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MH Tsai

Use PageSpeed to improve your website performance and UX

PageSpeed is a tool for diagnosing a website's performance issues. It calculates scores by following metrics:

  1. First Contentful Paint
  2. Time to Interactive
  3. Speed Index
  4. Total Blocking Time
  5. Largest Contentful Paint
  6. Cumulative Layout Shift

Here I will break down what these 6 metrics mean:

First Contentful Paint

_The First Contentful Paint_timestamp is when the browser first rendered any text, image (including background images), non-white canvas, or SVG. This excludes any content of iframes but includes text with pending web fonts. This is the first time users could start consuming page content.

Time to Interactive

Time to Interactive (TTI) is a non-standardized web performance 'progress' metric defined as the point in time when the last Long Task finished and was followed by 5 seconds of network and main thread inactivity.

TTI, proposed by the Web Incubator Community Group in 2018, is intended to provide a metric that describes when a page or application contains useful content and the main thread is idle and free to respond to user interactions, including having event handlers registered.

Speed index

Speed Index(SI) is a page load performance metric that shows you how quickly the contents of a page are visibly populated. It is the average time at which visible parts of the page are displayed. Expressed in milliseconds, and dependent on the size of the viewport, the lower the score, the better.

The calculation calculates what percent of the page is visually complete at every 100ms interval until the page is visually complete. The overall score, the above the fold metric, is a sum of the individual 10 times per second intervals of the percent of the screen that is not-visually complete

Total Blocking Time

The Total Blocking Time (TBT) metric measures the total amount of time between First Contentful Paint (FCP) and Time to Interactive (TTI) where the main thread was blocked for long enough to prevent input responsiveness.

The main thread is considered "blocked" any time there's a Long Task—a task that runs on the main thread for more than 50 milliseconds (ms). We say the main thread is "blocked" because the browser cannot interrupt a task that's in progress. So in the event that a user does interact with the page in the middle of a long task, the browser must wait for the task to finish before it can respond.

Largest Contentful Paint

Developers today don’t have a reliable metric that correlates with their user’s visual rendering experience. Existing metrics such as First Paint and First Contentful Paint focus on initial rendering, but don’t take into account the importance of the painted content, and therefore may indicate times in which the user still does not consider the page useful.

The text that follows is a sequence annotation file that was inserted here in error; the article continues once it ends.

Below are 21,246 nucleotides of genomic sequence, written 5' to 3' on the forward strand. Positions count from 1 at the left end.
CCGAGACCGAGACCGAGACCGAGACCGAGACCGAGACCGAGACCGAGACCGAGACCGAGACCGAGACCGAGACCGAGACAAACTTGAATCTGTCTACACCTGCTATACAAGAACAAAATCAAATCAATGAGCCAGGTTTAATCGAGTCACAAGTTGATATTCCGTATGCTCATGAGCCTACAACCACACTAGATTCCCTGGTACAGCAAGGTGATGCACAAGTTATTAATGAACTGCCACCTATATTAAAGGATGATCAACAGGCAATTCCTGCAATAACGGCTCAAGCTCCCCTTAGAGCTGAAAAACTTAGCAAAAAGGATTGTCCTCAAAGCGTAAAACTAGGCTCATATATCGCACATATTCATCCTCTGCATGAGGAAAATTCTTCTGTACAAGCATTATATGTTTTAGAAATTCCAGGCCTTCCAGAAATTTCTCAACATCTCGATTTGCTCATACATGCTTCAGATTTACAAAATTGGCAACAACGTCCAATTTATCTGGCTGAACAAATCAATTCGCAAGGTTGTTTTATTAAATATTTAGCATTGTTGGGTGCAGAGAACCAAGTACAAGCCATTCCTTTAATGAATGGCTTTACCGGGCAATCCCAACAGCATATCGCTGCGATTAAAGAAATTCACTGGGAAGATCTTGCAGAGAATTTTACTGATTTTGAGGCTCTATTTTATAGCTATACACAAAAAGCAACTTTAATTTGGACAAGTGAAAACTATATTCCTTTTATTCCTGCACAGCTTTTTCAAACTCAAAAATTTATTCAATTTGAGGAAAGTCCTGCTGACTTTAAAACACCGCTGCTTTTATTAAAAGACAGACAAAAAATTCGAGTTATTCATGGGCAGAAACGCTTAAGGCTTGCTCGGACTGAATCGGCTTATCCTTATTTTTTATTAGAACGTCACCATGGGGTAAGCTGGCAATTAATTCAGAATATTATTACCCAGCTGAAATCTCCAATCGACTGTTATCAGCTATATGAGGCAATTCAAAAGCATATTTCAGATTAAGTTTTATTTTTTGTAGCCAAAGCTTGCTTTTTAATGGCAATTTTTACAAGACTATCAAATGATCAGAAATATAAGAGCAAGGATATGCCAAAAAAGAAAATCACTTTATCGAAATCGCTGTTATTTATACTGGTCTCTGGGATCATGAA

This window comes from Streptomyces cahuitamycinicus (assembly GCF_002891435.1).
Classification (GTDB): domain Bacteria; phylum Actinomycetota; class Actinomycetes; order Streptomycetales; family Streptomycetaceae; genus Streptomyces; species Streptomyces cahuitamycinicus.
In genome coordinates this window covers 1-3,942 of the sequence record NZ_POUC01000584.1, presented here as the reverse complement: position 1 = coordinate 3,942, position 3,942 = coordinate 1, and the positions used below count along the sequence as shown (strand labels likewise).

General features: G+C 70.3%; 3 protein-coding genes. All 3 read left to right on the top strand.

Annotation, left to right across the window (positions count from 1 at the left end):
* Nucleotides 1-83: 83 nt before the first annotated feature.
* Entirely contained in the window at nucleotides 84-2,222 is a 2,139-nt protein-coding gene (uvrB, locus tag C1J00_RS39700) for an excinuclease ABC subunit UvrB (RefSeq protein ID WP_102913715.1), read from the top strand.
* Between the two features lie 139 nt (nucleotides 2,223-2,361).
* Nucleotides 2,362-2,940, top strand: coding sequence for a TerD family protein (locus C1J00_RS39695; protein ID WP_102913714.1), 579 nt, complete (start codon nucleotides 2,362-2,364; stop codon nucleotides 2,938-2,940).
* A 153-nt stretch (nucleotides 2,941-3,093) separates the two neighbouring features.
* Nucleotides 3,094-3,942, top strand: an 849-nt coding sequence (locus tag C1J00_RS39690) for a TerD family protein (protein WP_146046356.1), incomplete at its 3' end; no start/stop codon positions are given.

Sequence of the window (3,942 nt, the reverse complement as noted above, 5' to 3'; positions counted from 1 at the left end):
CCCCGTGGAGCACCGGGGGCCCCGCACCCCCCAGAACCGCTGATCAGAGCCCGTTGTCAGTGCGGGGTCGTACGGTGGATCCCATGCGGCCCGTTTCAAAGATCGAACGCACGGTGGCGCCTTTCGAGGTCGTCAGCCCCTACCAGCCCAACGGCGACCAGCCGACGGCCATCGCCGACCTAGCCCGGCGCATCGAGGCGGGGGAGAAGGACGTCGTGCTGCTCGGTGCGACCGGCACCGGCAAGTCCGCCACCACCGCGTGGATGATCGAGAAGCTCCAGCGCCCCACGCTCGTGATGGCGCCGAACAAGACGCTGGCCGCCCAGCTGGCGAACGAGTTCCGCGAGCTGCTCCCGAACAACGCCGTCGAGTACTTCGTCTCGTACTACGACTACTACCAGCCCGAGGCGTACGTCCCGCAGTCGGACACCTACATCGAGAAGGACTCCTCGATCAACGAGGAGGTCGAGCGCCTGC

Largest Contentful Paint (LCP) aims to be a new page-load metric that:

- better correlates with user experience than the existing page-load metrics

  • is easy to understand and reason about
  • reduces the chance of gaming

Sub part for LCP⁠:

⁠Time to first byte (TTFB):

The time from when the user initiates loading the page until when the browser receives the first byte of the HTML document response. (See the TTFB metric doc for more details.)

Resource load delay:

The delta between TTFB and when the browser starts loading the LCP resource

Resource load time:

The time it takes to load the LCP resource itself

⁠Element render delay:

The delta between when the LCP resource finishes loading until the LCP element is fully rendered.

To identify the LCP resource, you can use developer tools (such as Chrome DevTools or WebPageTest) to determine the LCP element, and from there you can match the URL (again, if applicable) loaded by the element on a network waterfall of all resources loaded by the page.

A detailed breakdown on how to optimize LCP (Largest Contentful Paint)

Cumulative Layout Shift

CLS is a measure of the largest burst of layout shift scores for every unexpected layout shift that occurs during the entire lifespan of a page.

A layout shift occurs any time a visible element changes its position from one rendered frame to the next. (See below for details on how individual layout shift scores are calculated.)

A burst of layout shifts, known as a session window, is when one or more individual layout shifts occur in rapid succession with less than a 1-second in between each shift and a maximum of 5 seconds for the total window duration.


To sum up, these metrics are all surrounded by the same core value - provide a smooth user experience. The 6 metrics above relate to different aspects from the codebase, and data loading mechanism to static files or remote resources. You will need to try different factors one by one, but the outcome will definitely be worth it.

2024 ❤️ MH (Frank) Tsai